One of the top things you can expect from a team coached by Smith will be a solid run game. Jay Ajayi was his featured back at Boise State and his current UW offense ranks in the top 40 in the nation. Don’t smile too hard, Ryan Nall. In the three years at UW, Smith’s offenses have averaged 28, 29, 41 and 34 points per game—a slight upgrade from the 19.4 by this year’s team.
The next step is hiring a staff. It’ll be interesting to see who he hires to run his defense, but with him having such strong ties to the offense, I’d expect a complete coordinator. One who may have some previous head coaching experience.
CORVALLIS -- Jonathan Smith, one of the most successful student-athletes in Oregon State University history, has been named head football coach of the OSU Beavers, Vice President and Director of Athletics Scott Barnes announced Wednesday. His appointment is contingent on the completion of all university hiring processes.
“We are very excited about having Coach Smith lead our program,” Barnes said. “We interviewed several qualified candidates and Coach Smith emerged as our top choice. He brings to Oregon State football an impressive plan to build our program. He has a unique perspective on what it means to be a part of Beaver Nation and to be successful for our student-athletes on and off the field.”
Smith is the first OSU graduate to serve as a Beaver head football coach. He returns to Corvallis after a highly successful stint at the University of Washington as offensive coordinator and quarterbacks coach. Smith spent the last four years with Washington, helping the Huskies to the Pac-12 Conference 2016 championship, an appearance in the College Football Playoff and ending the year with a No. 4 Associated Press Poll ranking. Washington earned a share of the Pac-12 North division title this season, and is ranked No. 13 in the nation while awaiting its selection to a bowl game.
“I want to thank President Ray and Scott Barnes for their confidence in presenting me this opportunity to return to Oregon State University to be the head coach,” Smith said. “I also want to express my gratitude to Coach (Chris) Petersen for providing me a path to realize my dream as a head coach.”
With Smith as offensive coordinator, the 2016 Huskies narrowly missed setting a school scoring record, averaging 41.8 points, which was tops in the Pac-12 and eighth in the nation.
The 38-year-old Smith molded junior Jake Browning, the first true freshman season-opening starting quarterback in Huskies’ history, into one of the top players at the position in the country. Browning was the 2016 Pac-12 Offensive Player of the Year and has been among the top candidates for the Heisman Trophy over the last two seasons.
As a student-athlete, Smith was a four-year letterman quarterback at Oregon State from 1998-2001. He joined the program as a walk-on from Glendora, Calif. Smith earned his first start on Oct. 31, 1998 and never relinquished that role for the final 38 games of his career. The two-time team captain led the Beavers to the 1999 Oahu Bowl and the 2001 Fiesta Bowl, where OSU capped an 11-1 season with a dominating 41-9 victory over Notre Dame and a No. 4 final Associated Press ranking.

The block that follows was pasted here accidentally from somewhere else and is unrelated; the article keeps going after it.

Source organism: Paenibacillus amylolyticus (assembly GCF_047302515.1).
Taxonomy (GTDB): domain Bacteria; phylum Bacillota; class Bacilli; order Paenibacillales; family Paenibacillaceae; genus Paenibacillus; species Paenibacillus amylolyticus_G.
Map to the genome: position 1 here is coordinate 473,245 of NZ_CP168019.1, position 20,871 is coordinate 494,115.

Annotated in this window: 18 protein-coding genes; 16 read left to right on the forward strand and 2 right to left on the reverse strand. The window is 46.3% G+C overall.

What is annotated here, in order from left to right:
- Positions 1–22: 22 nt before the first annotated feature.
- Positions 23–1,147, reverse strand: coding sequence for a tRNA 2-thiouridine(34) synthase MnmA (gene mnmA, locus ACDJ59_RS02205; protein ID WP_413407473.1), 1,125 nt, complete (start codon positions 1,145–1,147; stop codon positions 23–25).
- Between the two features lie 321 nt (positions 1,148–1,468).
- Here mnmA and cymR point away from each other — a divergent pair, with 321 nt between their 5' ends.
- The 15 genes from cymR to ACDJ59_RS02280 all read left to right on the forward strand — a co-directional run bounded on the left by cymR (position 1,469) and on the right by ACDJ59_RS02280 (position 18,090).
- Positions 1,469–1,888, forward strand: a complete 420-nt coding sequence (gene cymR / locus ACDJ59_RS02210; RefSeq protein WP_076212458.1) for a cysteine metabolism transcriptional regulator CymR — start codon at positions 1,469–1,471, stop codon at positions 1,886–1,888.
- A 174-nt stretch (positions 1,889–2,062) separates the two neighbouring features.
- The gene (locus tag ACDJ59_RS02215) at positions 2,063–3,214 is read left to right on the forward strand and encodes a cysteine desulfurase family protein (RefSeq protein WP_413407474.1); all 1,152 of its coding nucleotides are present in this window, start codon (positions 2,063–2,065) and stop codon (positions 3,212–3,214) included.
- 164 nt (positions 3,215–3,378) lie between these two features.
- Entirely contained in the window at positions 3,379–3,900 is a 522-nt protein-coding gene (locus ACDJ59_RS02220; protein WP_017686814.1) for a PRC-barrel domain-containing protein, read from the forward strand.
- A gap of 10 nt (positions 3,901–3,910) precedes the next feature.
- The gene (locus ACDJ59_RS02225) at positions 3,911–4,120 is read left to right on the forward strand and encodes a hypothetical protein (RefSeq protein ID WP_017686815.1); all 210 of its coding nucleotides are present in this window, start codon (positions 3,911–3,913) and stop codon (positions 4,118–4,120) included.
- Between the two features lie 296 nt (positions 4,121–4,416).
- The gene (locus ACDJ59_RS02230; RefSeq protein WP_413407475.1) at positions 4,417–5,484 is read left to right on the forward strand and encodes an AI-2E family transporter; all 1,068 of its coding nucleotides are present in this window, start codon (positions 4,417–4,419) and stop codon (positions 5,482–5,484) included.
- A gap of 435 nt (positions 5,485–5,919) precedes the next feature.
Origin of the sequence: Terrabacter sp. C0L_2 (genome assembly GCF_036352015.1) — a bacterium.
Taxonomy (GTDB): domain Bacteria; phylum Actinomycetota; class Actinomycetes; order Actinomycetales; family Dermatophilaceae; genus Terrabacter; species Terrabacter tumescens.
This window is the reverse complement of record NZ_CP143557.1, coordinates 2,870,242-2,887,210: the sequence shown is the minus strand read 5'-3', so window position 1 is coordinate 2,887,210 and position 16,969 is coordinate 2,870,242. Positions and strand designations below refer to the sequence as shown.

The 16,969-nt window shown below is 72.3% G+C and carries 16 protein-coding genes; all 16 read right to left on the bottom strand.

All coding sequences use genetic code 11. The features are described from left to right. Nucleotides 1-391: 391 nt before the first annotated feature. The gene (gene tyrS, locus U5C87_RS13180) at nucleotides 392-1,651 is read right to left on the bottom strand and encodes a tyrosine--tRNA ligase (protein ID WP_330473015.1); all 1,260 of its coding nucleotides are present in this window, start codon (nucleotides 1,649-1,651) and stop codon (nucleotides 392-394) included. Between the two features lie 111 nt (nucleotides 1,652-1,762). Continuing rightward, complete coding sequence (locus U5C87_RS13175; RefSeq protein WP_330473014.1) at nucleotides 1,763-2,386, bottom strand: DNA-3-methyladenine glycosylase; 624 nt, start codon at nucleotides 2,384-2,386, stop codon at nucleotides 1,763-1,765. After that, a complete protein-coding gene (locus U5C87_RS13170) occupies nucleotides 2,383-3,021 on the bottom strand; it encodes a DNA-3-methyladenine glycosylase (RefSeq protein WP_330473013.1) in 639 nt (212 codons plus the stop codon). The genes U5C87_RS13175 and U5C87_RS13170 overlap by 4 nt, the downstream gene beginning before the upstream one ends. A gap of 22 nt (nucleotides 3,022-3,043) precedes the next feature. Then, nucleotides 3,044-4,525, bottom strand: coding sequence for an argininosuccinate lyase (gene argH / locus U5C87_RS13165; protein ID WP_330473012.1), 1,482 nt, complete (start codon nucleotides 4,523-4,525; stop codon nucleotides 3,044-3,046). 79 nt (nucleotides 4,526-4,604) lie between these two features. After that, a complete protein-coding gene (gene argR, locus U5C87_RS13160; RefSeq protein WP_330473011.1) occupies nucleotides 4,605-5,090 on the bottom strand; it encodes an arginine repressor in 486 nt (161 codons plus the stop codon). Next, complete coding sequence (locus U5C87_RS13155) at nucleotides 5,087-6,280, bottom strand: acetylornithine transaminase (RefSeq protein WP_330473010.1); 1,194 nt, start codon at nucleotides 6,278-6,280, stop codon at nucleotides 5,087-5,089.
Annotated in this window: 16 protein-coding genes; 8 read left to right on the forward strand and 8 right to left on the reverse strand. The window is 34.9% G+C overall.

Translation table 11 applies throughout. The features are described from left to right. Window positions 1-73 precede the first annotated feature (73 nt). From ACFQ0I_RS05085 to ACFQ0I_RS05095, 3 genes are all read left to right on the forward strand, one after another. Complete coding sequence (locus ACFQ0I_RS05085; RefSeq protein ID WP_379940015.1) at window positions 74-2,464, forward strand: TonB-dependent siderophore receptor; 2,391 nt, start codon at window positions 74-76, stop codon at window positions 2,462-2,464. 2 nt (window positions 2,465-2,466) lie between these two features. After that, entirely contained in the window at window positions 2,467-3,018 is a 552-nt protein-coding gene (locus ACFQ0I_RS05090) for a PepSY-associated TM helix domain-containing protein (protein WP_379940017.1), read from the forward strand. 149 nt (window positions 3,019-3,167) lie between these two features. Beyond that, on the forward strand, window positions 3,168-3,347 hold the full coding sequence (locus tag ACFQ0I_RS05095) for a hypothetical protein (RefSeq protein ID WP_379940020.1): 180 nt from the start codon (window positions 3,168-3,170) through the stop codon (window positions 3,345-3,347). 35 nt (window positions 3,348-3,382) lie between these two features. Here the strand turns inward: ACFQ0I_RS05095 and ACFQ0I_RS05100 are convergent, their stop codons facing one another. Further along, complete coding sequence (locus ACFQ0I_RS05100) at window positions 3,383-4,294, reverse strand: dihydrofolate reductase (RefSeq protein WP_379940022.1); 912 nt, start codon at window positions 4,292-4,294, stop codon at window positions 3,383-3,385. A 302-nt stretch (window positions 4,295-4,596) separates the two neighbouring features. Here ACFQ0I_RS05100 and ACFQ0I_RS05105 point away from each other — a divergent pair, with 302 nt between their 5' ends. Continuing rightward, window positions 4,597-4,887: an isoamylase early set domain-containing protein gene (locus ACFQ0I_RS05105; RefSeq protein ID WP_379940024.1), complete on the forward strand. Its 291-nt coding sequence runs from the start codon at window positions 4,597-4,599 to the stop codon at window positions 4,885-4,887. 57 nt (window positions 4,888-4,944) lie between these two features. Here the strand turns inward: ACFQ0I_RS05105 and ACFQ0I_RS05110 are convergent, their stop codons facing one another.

“Oregon State University is a special place and I have many memories of being a part of Beaver Nation,” Smith said. “I played for some of the best coaches I have ever been around and learned many of the qualities I have utilized in my coaching career.”
Smith left OSU as the school’s all-time leading passer with 9,680 yards -- he now ranks third among all Beaver quarterbacks in total passing yardage. At the time of his graduation his records included career touchdown passes (55); single-game passing yards (469 yards vs. the Huskies); and single-season passing yards (3,053 yards in 1999). He still holds the mark for the longest touchdown pass at 97 yards to Chad Johnson in 2000. Smith left OSU ranked No. 3 at the time in conference history for passing yards and total offense.
“I’m in the process of putting together a coaching staff that will share the same vision and goals that I have for this program,” Smith added. “I’m looking forward to working with the young men we currently have in the program and solidifying a recruiting class.”
His honors as a player were numerous while wearing the Orange and Black. He was the Fiesta Bowl Offensive Most Valuable Player, earned Pac-10 Conference Offensive Player of the Week multiple times and was a two-time member of the Pac-12 Honorable Mention team.
Smith succeeded as a graduate assistant coach in 2002 and 2003 under both Dennis Erickson and Mike Riley, respectively. He helped the Beavers to the 2002 Insight Bowl and 2003 Vegas Bowls, and in the process assisted in the grooming of longtime NFL quarterback Derek Anderson.
Smith’s first full-time coaching position came at the University of Idaho in 2004, where he served as the quarterbacks coach through 2009. In his final season with the Vandals, the team ranked ninth in the NCAA for total offense (451.4 yards per game); 12th in the nation for passing offense (286.7 yards per game); and 20th in scoring (32.7 points per game). Under Smith, Vandals quarterback Nathan Enderle finished the year ranked No. 5 in the NCAA in passing efficiency.
From 2010-11, he was the offensive coordinator and quarterbacks coach for Football Championship Subdivision (FCS) powerhouse University of Montana, leading the Grizzlies to the NCAA Division I semifinals in 2011. While Smith was at Montana, the Grizzlies’ offense ranked in the top 20 nationally in multiple categories.
Smith joined Boise State University for the 2012 and 2013 seasons as the Broncos’ quarterbacks coach and helped guide the team to the 2012 Mountain West Conference co-championship and to a victory over the Washington Huskies in the Las Vegas Bowl.
Following the 2013 regular season at Boise State, Smith followed head coach Chris Petersen to the University of Washington to serve as the Huskies’ offensive coordinator and quarterbacks coach.